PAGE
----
• Prime Mover (unregistered)

    You could always implement a long-term corporate strategy:

    "Any color you like, as long as it's purple."

  • Maia Everett (github)
    Case Else
        Return Color.FromArgb(Int32.Parse(strColor))


  • WTFGuy (unregistered)

    I'm going to bet that version 1 of this whole thing was pre .NET.

    Then one or both ends were ported to .NET separately and what we are seeing is nothing but homebrew "wire serialization" from an era when homebrew was the only kind there was. The shame is back then they could have done both ends together more smartly. Instead they just left this to fester, and because of copypasta, to proliferate.

    I especially like that "unrecognized" maps to white on the server and to purple on the client. That's in addition to the gaps between their two mostly-overlapping sets of recognized colors.

    I bet a truly diligent search of the codebase would find a few (a lot?) of different versions of each, with slightly different color gamuts in each. Such fun.

  • AnonToday (unregistered)

    So, the first oddity is that the colo(u)rs are BGR, rather than the more typical RGB.

    Then there's the fact that "Light Gray" is darker than "Dark Gray".

    Then there's the question as to why the GetColor function starts to be concerned with 32-bit values rather than 24 bit values (e.g. 0x80_00_00_0F). [N.B. Underscores simply added to clarify the number of specified bytes.]

    Then there's Light Gray being 2 different colo(u)r code - 0x80_00_00_0F (hex or -2147483633), or 0x80_80_80. Also, Orange is both 0x80C0FF and 0xFFFF (i.e. 65535).

    Also, what is with the trailing ampersand on some of the hex values?

    And this is ignoring the issue that these values are all strings, rather than numbers.

  • Patrick (unregistered)

    Forgive me, but I'm a bit slow in understanding why this is a WTF. The codes seem to correspond to each other, so that can't be it Or is the WTF that - for example - value 256 is used for red, when 256 is not the RGB code for red?

  • (nodebb) in reply to AnonToday

    And this is ignoring the issue that these values are all strings, rather than numbers.

    Once they are just treated as strings, the other oddities are just noise. 'Cept maybe two different values for Light Grey.

  • Heinebold (unregistered)

    Return Color.Orange Return Color.Orange 'bright yellow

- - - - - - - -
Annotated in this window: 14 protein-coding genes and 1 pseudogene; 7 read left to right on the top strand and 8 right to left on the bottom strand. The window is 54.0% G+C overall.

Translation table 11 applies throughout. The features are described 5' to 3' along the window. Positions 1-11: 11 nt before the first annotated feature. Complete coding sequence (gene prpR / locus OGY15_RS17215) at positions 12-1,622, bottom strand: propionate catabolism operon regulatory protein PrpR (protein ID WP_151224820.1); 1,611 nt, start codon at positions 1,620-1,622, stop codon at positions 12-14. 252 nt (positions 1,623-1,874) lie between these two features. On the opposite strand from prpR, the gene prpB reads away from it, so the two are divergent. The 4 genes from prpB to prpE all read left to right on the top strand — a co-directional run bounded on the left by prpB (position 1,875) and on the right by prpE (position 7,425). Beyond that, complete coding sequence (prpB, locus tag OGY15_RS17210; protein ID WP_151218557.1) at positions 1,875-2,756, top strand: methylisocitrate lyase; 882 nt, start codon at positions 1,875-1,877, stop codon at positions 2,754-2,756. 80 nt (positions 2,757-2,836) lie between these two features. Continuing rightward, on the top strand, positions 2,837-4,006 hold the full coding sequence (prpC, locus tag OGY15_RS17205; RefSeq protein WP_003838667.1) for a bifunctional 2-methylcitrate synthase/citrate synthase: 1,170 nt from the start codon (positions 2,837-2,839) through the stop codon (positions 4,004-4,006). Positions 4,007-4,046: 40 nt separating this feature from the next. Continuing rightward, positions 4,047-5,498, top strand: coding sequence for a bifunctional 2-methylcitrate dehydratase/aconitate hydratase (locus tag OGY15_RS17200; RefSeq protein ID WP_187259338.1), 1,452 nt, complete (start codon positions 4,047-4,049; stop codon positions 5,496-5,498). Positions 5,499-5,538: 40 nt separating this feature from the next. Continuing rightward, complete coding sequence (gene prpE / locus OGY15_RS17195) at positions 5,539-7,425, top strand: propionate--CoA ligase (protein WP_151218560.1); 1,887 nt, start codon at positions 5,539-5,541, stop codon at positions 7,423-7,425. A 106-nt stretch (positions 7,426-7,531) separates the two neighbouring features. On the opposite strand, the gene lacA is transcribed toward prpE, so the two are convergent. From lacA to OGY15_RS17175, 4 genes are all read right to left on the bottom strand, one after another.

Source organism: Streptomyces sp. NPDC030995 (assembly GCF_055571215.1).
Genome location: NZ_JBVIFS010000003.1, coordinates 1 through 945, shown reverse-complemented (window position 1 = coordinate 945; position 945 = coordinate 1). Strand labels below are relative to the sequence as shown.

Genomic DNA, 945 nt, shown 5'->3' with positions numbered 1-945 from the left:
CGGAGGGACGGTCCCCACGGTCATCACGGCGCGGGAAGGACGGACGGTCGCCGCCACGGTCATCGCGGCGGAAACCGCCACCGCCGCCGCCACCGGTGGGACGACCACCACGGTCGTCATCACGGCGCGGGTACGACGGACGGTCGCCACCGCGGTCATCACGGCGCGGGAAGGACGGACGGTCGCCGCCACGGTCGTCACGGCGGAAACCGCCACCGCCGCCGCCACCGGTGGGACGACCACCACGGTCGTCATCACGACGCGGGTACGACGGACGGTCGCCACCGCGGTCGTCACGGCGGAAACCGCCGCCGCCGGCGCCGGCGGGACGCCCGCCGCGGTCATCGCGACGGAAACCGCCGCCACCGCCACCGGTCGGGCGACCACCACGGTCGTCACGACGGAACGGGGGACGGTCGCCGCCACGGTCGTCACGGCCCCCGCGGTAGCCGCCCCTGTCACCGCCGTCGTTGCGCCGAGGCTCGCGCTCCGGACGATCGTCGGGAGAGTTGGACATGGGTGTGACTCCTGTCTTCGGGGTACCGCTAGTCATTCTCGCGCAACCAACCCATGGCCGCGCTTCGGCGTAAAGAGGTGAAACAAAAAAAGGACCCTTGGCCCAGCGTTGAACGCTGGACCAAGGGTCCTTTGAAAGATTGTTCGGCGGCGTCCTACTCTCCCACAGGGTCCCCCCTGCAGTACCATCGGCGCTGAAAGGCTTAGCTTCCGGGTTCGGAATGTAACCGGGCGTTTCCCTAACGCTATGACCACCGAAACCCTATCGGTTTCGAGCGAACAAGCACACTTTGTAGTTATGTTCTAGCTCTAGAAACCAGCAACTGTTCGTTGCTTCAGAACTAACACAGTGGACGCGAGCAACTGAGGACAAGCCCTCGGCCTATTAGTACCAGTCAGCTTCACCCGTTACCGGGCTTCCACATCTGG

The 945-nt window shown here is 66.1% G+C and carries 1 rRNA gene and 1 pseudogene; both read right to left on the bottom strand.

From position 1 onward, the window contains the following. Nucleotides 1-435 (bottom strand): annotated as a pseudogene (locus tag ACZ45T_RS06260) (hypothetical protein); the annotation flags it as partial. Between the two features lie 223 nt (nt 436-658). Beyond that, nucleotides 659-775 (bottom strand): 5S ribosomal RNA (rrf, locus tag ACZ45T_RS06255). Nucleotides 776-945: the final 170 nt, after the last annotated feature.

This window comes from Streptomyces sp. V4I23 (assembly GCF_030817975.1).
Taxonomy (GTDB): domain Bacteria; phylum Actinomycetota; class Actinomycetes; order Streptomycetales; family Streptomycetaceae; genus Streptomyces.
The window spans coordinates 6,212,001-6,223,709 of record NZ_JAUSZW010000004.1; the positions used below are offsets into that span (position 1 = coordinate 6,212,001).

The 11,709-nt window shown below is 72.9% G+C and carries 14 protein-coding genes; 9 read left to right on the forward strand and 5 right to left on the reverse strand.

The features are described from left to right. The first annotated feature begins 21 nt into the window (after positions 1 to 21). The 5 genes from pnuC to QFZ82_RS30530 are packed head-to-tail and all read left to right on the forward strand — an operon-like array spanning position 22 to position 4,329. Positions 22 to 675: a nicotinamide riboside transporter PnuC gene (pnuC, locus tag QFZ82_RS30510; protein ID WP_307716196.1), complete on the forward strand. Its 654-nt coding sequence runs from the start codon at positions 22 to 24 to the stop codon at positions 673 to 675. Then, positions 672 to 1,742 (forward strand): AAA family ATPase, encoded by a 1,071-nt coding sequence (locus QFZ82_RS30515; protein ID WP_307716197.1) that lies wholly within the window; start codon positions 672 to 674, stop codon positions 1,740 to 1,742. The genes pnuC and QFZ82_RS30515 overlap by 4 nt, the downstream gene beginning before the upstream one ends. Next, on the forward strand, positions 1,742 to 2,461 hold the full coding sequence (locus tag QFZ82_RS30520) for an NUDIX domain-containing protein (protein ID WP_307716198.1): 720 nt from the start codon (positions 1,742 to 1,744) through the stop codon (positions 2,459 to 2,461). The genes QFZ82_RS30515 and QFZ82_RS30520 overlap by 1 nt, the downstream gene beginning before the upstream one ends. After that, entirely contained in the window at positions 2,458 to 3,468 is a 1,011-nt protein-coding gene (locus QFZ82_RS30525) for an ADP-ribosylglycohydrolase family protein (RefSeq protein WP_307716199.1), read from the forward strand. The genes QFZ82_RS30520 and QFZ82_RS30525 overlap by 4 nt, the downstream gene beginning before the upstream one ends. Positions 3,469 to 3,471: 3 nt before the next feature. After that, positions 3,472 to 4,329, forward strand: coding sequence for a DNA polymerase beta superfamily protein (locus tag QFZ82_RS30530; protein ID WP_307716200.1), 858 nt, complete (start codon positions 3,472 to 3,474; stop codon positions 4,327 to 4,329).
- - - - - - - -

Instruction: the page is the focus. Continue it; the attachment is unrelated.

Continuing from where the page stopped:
• Tinkle (unregistered) in reply to AnonToday

    Those will be the windows system colours. For example &H80000005 is the window client background colour.

    The format these numbers are in looks like VB6 hexadecimal, although I am sure there will be other versions of BASIC that do similar things.

  • Officer Johnny Holzkopf (unregistered) in reply to Tinkle

    The &H notation for hex values was present already in QBasic. It's quite possible that this tradition was kept in all following BASIC languages for PC?

  • Jan (unregistered) in reply to Patrick

    The client doesn't look at numbers but strings.

  • (nodebb)

    What is not accounted for is that the original programmer(s) worked VERY fast, therefore they were impacted by relativity induced color shifts....

  • ooOOooGa (unregistered) in reply to Patrick
    1. It only allows a very small set of colors. Any other color that you attempt to use will result in an error code and one of two default colors used.

    2. The colors supported don't actually match completely. The client can interpret more color codes than the server will send.

    3. It is passing the data using "numbers" - number as string.

    4. All of the above problems could be fixed by using any one of the standard color encoding schemes. One library function call to encode the color and one library function call to decode the color. The in-house development team won't have to maintain those functions, they will work on both sides for all colors, and it will pass the data in a standardized format.

  • Old timer (unregistered) in reply to Officer Johnny Holzkopf
    Comment held for moderation.
  • techgrama (unregistered)
    Comment held for moderation.
  • cooldumpmovie (unregistered)
    Comment held for moderation.

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